I think a good goal is to raise calves that do have some challenge with stomach worm larva in the pasture, yet are managed and fed well enough that instead of becoming infested, they instead build immunity due to a low level exposure. This is a kind of a natural vaccine effect. Unfortunately not many farms seem to be able to achieve this. The result is somewhat stunted calves that likely will freshen a month or two later since they won’t reach breeding size as quickly. However, calves that do make it through this tough period of life – usually between 4-11 months of age – start looking really nice again by a year old and go on to do fine. Even if they did look crummy due to a significant stomach worm infestation, after about a year old they will be really strong against pasture stomach worm challenges for the rest of their lives.
Certified Organic Internal Parasite Infestation Treatment
So how do we treat internal parasite infestations on certified organic farms? Well, as of this writing, ivermectin, moxidectin and fenbendazole are allowed to be used – but only for an emergency need when methods acceptable to organic have not succeeded in restoring an animal to health. If a farmer uses these in lactating cows, a 90-day milk withhold is required. Typically in the past I have recommended a wormer as a one-time single treatment – essentially to re-set the individual animals which are infested – and then get the management in place to keep things in prevention mode rather than reaction (treatment) mode. Note that the NOSB is voting to sunset (remove) ivermectin and moxidectin at their next meeting in Vermont at the end of October. If you have strong feelings about this topic please write to them. However, when I was on the NOSB and we voted to allow fenbendazole (Safeguard® crumbles) it was with the intention of removing ivermectin and moxidectin someday. The reason is that both are technically antibiotics as well as ivermectin being lethal to dung beetles and moxidectin being harmful to fish if it gets into the water.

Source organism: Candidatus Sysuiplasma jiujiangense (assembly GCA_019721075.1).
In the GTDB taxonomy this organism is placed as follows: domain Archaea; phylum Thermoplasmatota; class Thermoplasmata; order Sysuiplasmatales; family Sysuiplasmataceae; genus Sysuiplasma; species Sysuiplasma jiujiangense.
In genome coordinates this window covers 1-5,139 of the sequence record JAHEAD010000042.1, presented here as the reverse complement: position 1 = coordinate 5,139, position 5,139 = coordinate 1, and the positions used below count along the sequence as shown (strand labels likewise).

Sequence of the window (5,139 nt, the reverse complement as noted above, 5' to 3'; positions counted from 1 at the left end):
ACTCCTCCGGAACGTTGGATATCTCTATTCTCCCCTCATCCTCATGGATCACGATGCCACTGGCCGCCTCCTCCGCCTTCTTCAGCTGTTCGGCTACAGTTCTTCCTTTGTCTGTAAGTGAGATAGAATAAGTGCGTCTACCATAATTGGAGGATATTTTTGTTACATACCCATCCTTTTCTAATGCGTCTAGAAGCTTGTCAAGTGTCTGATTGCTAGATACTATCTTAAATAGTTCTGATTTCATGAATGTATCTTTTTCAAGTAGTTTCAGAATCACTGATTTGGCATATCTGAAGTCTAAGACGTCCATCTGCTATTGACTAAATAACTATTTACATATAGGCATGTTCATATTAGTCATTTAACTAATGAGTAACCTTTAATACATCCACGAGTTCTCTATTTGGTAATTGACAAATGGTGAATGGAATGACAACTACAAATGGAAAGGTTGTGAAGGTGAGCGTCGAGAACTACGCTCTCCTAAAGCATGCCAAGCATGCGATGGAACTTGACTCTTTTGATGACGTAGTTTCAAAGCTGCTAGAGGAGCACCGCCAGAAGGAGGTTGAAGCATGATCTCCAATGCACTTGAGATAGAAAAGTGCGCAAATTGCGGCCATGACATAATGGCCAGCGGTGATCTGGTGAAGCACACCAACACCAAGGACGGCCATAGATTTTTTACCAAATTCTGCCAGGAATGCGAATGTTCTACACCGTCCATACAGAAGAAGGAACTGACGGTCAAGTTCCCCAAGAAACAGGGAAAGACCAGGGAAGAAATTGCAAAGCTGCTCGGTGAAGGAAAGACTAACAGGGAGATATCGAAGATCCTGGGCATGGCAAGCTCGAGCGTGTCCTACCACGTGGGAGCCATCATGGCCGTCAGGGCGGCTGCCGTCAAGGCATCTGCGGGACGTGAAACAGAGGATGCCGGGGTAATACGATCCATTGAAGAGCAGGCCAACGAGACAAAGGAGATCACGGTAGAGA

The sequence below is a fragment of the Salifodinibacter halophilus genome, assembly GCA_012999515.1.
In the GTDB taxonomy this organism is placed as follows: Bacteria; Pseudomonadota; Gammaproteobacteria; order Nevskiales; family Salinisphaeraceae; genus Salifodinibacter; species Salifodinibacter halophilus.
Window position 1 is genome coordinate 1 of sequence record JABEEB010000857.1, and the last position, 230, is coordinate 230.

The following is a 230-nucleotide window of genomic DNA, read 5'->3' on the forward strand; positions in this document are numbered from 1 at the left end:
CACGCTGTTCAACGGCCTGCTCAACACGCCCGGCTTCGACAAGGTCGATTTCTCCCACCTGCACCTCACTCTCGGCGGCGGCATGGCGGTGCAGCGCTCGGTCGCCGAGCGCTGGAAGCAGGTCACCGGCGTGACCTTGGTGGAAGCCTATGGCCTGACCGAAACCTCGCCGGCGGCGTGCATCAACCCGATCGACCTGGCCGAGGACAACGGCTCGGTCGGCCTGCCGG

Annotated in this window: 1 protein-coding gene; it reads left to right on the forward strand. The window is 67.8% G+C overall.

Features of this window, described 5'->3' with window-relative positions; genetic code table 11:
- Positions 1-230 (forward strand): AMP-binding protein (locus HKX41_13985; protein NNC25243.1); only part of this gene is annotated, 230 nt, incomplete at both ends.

Fortunately, there are many plant based medicines being used around the world against internal parasites. In a chapter I wrote on plant based medicine for the book Veterinary Herbal Medicine by Wynn and Fougere (Mosby, 2007), I reported on a study that showed birdsfoot trefoil and chickory interplanted into pasture decreased stomach worm larva burden significantly compared to straight white clover and rye pasture. This is because of tannins contained in the birdsfoot trefoil and chickory which helps the digestive tract of the animal to repel the stomach worms.
However, we are later in the grazing season, so what should we treat with right now if our young stock looks crummy? One treatment is to give 10cc orally of the high iron and mineral supplement “Ferro” once daily for 5 days in a row – this is highly effective. Another would be to try Agri-Dynamics Vermi Tox as both have some positive benefits as shown by clinical trials at Chico State University. Weaned cattle are dosed at 1 oz. /300-400 lbs. for 3 days in a row. Remember, at this time you can use ivermectin, moxidectin or fenbendazole if your animals are in really bad shape – and you probably should at that point.
Remember, now is the time to really check your young stock on pasture for signs of internal worm infestation. If they are infested and nothing is done about it, the first batch of damp cold weather will likely bring on pneumonia – and that is not at all desirable. Remember, animals always tell us the truth by the way they look. So be mindful: stop and observe your animals and take action now if needed, not later.
Hubert Karreman is a veterinarian who has been working with organic dairy cattle since 1988. After a few years of consulting in the organic sector, he is happy being back in practice and working hands-on with organic livestock in the Lancaster PA area. He has given invited talks about organic livestock health care in many countries and is owner of CowMaster, LLC, the supplier of Phyto-Mast multi-purpose tubes. He can be contacted at 717-405-8137 or firstname.lastname@example.org.